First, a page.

What Lies Beneath

Private-equity firms know how to make companies look good. But this buyer knows how to look more closely.

Like lots of active acquirers,
Leggett & Platt Inc. often deals with private-equity
sellers as it seeks targets in its “sweet spot”
between $20 million and $40 million in revenues.
But despite an abundance of candidates
in private-equity (PE) portfolios, finding a good
opportunity is far from easy for this manufacturer
of components for bedding, furniture, and
consumer products.

“By the time the PE firms are ready to sell a
portfolio company, they’ve deleveraged the balance
sheet somewhat by milking cash flow, and
often neglected the necessary long-term investments
to keep it competitive,” says Leggett CFO
Matt Flanigan. Not only that, but the private
owners are adept at hiding the weaknesses of
the outfits they offer for sale. “We work hard to
be sensitive to the fact that some PE sellers are putting
lipstick on a pig,” he says.

Based in Carthage, Missouri, Leggett displays a
decided “show me” mentality when it comes to picking
and choosing among available deals — especially with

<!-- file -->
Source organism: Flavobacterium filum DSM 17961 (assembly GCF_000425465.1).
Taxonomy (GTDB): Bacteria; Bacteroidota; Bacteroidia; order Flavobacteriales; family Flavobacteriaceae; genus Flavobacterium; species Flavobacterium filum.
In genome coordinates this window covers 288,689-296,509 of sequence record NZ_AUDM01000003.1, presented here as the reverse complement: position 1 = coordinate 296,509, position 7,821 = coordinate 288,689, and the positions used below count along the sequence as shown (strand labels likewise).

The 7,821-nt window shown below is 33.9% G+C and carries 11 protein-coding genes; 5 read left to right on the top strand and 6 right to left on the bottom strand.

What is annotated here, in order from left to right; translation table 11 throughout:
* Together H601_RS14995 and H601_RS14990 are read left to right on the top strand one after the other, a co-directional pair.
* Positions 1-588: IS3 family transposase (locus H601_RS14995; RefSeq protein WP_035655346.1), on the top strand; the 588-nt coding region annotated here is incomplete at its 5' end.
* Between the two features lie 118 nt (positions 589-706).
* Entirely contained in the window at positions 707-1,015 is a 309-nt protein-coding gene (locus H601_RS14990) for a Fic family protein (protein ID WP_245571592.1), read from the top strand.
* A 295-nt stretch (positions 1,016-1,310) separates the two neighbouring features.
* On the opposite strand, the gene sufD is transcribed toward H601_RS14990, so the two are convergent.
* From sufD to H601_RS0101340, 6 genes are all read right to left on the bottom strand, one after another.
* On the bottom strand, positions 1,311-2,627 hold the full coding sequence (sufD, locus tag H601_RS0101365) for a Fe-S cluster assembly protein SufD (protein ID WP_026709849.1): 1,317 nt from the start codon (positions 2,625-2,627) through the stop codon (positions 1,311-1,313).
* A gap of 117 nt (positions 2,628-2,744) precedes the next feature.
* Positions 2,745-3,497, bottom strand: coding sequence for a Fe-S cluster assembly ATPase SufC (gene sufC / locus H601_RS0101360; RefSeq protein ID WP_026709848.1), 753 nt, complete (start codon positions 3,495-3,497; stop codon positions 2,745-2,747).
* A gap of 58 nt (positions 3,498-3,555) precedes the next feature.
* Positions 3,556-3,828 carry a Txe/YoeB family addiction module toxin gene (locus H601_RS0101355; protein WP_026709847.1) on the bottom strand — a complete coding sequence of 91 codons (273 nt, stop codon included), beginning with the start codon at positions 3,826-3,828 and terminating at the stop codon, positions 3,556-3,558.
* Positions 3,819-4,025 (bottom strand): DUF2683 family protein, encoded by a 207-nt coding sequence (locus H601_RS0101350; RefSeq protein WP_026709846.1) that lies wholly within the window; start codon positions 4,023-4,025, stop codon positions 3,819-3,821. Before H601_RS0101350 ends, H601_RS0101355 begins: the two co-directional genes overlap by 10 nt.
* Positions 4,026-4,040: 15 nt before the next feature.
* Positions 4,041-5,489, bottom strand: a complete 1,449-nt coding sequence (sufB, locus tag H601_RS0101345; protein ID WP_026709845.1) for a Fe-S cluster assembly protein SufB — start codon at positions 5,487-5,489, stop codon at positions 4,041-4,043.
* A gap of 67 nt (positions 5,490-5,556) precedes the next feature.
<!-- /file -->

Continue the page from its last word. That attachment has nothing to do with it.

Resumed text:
financial sellers. When studying PE-owned candidates,
the company, which has become a $6 billion powerhouse
on the heels of 160 acquisitions over the past decade,
focuses on the implications of higher leverage. Specifically,
it examines to what degree managers are geared to
short-term results, thereby alienating the company’s customer
base. Only if Leggett is confident that the private
owners have done well by customers will it consider
making an offer.

Checking the Plumbing

With private equity such a huge factor in mergers and
acquisitions — it now accounts for about a quarter of
overall U.S. deal values as they approach 1998′s record
$1.63 trillion, according to Thomson Financial and
Robert W. Baird & Co. — questions about the quality of
the companies being shopped are more relevant than
ever. On one hand, executives like Flanigan often find
operational flaws beneath the surface. Yet PE firms and
the academics who study them tend to view the assets
being sold as relatively healthy, especially as measured
by cash flow and other financial measures.

In a recent study of one particular type of private-equity
exit strategy — initial public offerings — Harvard
Business School professor Josh Lerner and Jerry Cao of
Boston College found that such IPOs outperform the
market generally in “economically and statistically meaningful” ways. Higher leverage among IPO
companies coming out of private equity,
the study found, did not lead to poorer
performance but, rather, just the opposite.

“That was the big surprise,” says Lerner,
who acknowledges that “there are a lot
of reverse LBO companies that have gone
public over the years, and some people fixate
on certain cases.” In actuality, however,
he believes buyers often prepare themselves
for hefty debt and related shortcomings
stemming from a target’s PE roots, and
somehow overcome the disadvantages.


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